National Geographic : 1907 Jul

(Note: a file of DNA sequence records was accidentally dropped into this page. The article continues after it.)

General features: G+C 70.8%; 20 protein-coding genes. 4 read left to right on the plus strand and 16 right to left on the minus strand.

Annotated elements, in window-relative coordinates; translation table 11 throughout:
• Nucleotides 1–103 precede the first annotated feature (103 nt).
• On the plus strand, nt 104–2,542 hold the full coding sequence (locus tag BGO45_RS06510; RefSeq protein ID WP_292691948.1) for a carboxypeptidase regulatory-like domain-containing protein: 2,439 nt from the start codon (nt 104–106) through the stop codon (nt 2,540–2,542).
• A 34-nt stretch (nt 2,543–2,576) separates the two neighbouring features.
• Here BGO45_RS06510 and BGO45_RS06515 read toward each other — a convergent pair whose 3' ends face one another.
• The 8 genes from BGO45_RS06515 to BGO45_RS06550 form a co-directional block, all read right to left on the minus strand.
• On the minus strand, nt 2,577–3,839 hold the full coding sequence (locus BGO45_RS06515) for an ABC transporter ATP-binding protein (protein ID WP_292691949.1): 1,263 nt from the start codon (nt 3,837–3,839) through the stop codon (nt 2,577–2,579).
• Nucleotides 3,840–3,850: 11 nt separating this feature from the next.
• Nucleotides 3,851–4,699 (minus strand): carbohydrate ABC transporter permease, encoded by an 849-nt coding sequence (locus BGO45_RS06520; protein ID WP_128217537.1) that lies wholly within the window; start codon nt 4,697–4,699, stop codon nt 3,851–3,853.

VOL. XVIII, No. 7 WASHINGTON JULY, 1907 THI MA ARlEh SOME RECENT INSTANCES OF NATIONAL ALTRUISM* The Efforts of the United States to Aid the Peoples of Cuba, Porto Rico and the Philippines BY HON. WILLIAM H. TAFT SECRETARY OF WAR I ASK your attention today to the page of the nation's history cov ering the last nine years, with the hope of showing that there never has been on the part of any country a greater exhibition of pure altruism than that ex hibited by the United States from the beginning of the Spanish War down to the present day, toward the peoples who were immediately affected. Aswereadthehistoryofamanora nation, that which excites our admiration is courageous action for which no motive can be found save that of a desire to dis charge a duty to mankind. A study of the conduct of our nation with respect to Cuba, Porto Rico, and the Philippines, covering now nearly a decade, ought to fill every American with pride. I do not mean to say that there were not Ameri cans who entered upon the war or fav ored the Cuban or the Philippine policy from motives of selfishness, and with a hope of increasing our trade and enlarg- ing our dominion from the mere love of exploitation and empire, but the great body of the people went into and fought out the Cuban war, assumed the burden of the temporary government of Cuba, and the more or less permanent govern ment of Porto Rico, fought out the Philippine wars and assumed the govern ment of the Philippines all from a sense of duty only, and that most reluctantly, because they could not foresee the extent of the burdens which we were taking up. It is hardly necessary for me to recall the resistance that President McKinley, in 1898, offered to the popular movement, that carried him slowly but surely to the point of an open conflict with Spain. That which the American people believed to be the oppression of the Cuban people, the misgovernment of that beautiful island, and the continued failure of Spain to restore any kind of order-all com pelled the United States to interfere to prevent a continuance of that which * An address to the Miller's Convention in Saint Louis, Mo., May 30, 1907.